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Unhappy trails

Congressional gridlock sparks highway gridlock

Congressional gridlock sparks highway gridlock

March 19, 2005|by Ronald W. Kosh

Did you know that a federal trust fund, to which you likely contribute, is in deep financial crisis? And it affects you every day.

It's the Federal Transportation Trust Fund and it's on life support. AAA Mid-Atlantic believes it's high time for citizens to be concerned about America's highways. Right now, Congress is debating that trust fund - a fund that supports our nation's roads and bridges. Every time you buy gas, 18.4 cents goes into the fund, but revenues are woefully short.

The omnibus surface transportation bill - the Transportation Efficiency Act for the 21st Century, known as TEA-21 - expired almost two years ago. Ever since, Congress has been slogging its way, unsuccessfully to date, toward a new bill. Because it couldn't agree on a bill last session, Congress has passed a series (six at last count) of short, stopgap measures.

Transportation funding issues do not go away by putting a Band-Aid over them. With each passing day, they worsen. The Texas Transportation Institute (TTI) estimates that $67.5 billion is now wasted in fuel and lost time as Americans spend, on average, one and a half workweeks sitting in traffic per year.

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While Washington twiddles and fiddles, our highway infrastructure, like London Bridge of old, is falling down. Over 25 percent of the bridges in the nation are now "structurally deficient" or "functionally obsolete."

According to the the Federal Highway Administration (FHA), "More than half of America's roadways (59 percent) are in poor, mediocre, or fair condition." Moreover, FHA reports, "Substandard road and bridge design, pavement conditions, and outdated safety features are a factor in 30 percent of all fatal highway accidents." Those accidents cost more than 12,000 lives per year.

It's critical for this Congress to come to grips and address the issue within the next 60 days. What exactly is at stake? In a nutshell, our roads are deteriorating and that affects nothing less than highway safety, economic vitality and public mobility.

Safety: Things as seemingly mundane as inadequate highway shoulders or the lack of proper reflective markers too often result in needless highway deaths and injuries.

Economic Vitality: Our highways are clogged. At the beginning of this decade, annual travel on the nation's highways reached an estimated 2.7 trillion vehicle-miles per year. That's four times the level in 1960. In short, if our highway network is inadequate and ill-maintained, our competitive edge and economic position weakens and jobs are lost.

Mobility: Key to the American lifestyle is our freedom to move - and our ease to do so - for work, shopping or leisure. Insufficient capacity and deteriorating highways beget deteriorating mobility.

We have not built the infrastructure needed to keep pace with population growth, the number of vehicles, nor miles traveled during daily commutes. In 2002, the U.S. had 8.3 million highway lane miles compared to 7.9 million in 1960, a highway capacity increase of barely 5 percent.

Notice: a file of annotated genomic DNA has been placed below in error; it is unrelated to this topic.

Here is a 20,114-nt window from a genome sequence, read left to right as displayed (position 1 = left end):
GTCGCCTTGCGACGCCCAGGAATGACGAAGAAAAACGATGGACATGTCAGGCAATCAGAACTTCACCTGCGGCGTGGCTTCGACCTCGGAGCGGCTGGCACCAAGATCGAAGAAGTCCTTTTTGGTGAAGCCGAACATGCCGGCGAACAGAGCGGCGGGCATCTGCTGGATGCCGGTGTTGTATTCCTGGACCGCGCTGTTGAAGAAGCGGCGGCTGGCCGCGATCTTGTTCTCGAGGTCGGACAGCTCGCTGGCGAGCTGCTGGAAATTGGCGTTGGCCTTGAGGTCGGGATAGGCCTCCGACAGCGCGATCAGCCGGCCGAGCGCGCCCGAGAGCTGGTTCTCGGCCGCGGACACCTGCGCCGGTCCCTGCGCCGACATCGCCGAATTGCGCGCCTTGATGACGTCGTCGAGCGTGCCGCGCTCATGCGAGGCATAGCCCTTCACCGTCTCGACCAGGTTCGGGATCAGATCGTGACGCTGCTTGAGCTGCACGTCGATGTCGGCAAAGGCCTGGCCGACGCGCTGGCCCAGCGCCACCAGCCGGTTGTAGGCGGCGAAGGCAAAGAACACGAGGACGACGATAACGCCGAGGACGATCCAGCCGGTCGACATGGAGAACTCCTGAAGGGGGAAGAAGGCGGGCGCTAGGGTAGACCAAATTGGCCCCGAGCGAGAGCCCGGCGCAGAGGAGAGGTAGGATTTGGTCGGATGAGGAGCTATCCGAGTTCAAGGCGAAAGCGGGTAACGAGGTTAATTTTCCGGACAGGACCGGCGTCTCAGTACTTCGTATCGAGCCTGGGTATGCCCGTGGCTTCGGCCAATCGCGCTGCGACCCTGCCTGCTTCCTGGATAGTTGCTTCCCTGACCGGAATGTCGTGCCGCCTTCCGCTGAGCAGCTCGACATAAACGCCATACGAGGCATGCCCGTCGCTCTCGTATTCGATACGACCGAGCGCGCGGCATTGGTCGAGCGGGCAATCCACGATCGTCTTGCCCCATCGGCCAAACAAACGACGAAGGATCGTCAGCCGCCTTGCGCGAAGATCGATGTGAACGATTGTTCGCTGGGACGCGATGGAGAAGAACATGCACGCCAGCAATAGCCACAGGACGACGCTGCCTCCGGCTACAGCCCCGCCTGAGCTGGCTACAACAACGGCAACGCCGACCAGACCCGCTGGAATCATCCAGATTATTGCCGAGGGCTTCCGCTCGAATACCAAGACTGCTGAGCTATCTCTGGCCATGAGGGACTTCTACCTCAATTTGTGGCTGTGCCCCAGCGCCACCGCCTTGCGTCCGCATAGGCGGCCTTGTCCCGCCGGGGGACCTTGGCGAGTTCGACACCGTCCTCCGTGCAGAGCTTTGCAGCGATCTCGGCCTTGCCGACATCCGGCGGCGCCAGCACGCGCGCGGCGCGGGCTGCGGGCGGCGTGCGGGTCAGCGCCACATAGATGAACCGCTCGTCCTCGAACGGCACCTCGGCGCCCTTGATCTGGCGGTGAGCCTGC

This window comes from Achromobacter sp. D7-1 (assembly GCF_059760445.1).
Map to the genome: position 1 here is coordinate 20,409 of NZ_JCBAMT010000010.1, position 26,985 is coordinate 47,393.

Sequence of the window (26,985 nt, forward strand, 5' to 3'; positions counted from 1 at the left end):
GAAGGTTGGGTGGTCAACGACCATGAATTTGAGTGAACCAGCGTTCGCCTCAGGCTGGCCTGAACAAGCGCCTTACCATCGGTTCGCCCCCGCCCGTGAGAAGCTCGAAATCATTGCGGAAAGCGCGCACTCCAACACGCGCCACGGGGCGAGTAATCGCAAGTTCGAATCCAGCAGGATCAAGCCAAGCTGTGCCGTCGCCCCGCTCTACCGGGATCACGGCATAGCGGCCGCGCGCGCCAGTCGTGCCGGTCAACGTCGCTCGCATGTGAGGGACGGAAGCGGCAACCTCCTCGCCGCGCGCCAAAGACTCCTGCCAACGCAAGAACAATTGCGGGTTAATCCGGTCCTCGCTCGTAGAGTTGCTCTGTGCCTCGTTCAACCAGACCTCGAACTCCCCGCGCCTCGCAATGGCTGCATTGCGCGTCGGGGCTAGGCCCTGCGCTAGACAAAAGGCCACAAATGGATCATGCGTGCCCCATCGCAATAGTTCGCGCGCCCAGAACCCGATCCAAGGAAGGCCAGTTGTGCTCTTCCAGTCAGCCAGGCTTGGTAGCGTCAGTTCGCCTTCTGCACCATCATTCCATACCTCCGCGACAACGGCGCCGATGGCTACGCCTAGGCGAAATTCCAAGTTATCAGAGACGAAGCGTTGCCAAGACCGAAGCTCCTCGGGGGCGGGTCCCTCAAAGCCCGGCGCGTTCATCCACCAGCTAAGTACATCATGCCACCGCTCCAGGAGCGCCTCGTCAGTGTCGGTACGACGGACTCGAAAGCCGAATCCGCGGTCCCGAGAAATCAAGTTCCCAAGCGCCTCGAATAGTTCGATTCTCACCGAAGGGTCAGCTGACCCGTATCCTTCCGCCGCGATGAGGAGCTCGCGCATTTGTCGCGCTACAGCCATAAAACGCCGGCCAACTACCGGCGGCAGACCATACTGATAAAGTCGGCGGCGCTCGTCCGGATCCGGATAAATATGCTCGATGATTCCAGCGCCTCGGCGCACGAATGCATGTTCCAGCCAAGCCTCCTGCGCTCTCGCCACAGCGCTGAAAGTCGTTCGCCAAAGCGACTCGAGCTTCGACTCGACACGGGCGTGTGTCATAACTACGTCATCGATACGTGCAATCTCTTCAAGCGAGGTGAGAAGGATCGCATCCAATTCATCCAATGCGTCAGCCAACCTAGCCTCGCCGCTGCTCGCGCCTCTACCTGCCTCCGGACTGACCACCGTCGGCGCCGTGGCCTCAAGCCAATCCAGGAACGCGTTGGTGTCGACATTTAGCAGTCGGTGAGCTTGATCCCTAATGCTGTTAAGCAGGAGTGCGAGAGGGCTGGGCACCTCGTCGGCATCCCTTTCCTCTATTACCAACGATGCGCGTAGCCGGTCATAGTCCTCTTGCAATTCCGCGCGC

During the same period, population grew 24 percent, while vehicle miles traveled increased 80 percent. Is there any wonder then, why we have congestion today on our roads?

In 2004, the U.S. House of Representatives passed a reauthorization bill and the Senate passed its own version.

Then they deadlocked - unable to compromise. And, as every homeowner knows, defer needed maintenance and you will spend more next year than if you get the job done this year. In this context, time truly is money and continued delay in Congress is costing money - your money.

You would think our country - the richest in the world - would fairly allocate appropriate resources to improve not only the quality of our highway system, but also recognize the absolute necessity to expand the system to accommodate both past and future growth. Instead, we are now fighting for sufficient funding just to halt the rate of deterioration.

AAA Mid-Atlantic urges Congress to address such disparities and enact a forward-looking funding bill now. Specifically, AAA Mid-Atlantic believes the legislation should:

· Assure that all federal transportation revenues are used solely for transportation purposes.

· Establish adequate funding for highway safety programs.

· Provide an incentive to states to have a "constitutionally protected" transportation trust fund that eliminates any possibility of diverting transportation monies for nontransportation purposes (i.e., adopt state constitutional amendments as many already have.)

· Prohibit states from repeatedly "flexing" monies designated for highway capital projects to offset repetitive transit operating cost shortfalls.

· Provide for comprehensive studies of alternative highway financing approaches and privatization of transit system operations.

· Ban new tolling of existing roads and bridges.

On behalf of all motorists, we urge our local congressional representatives and senators to take swift action. We encourage all concerned individuals to do the same.




Ronald W. Kosh is vice president of AAA Mid-Atlantic public and government relations.

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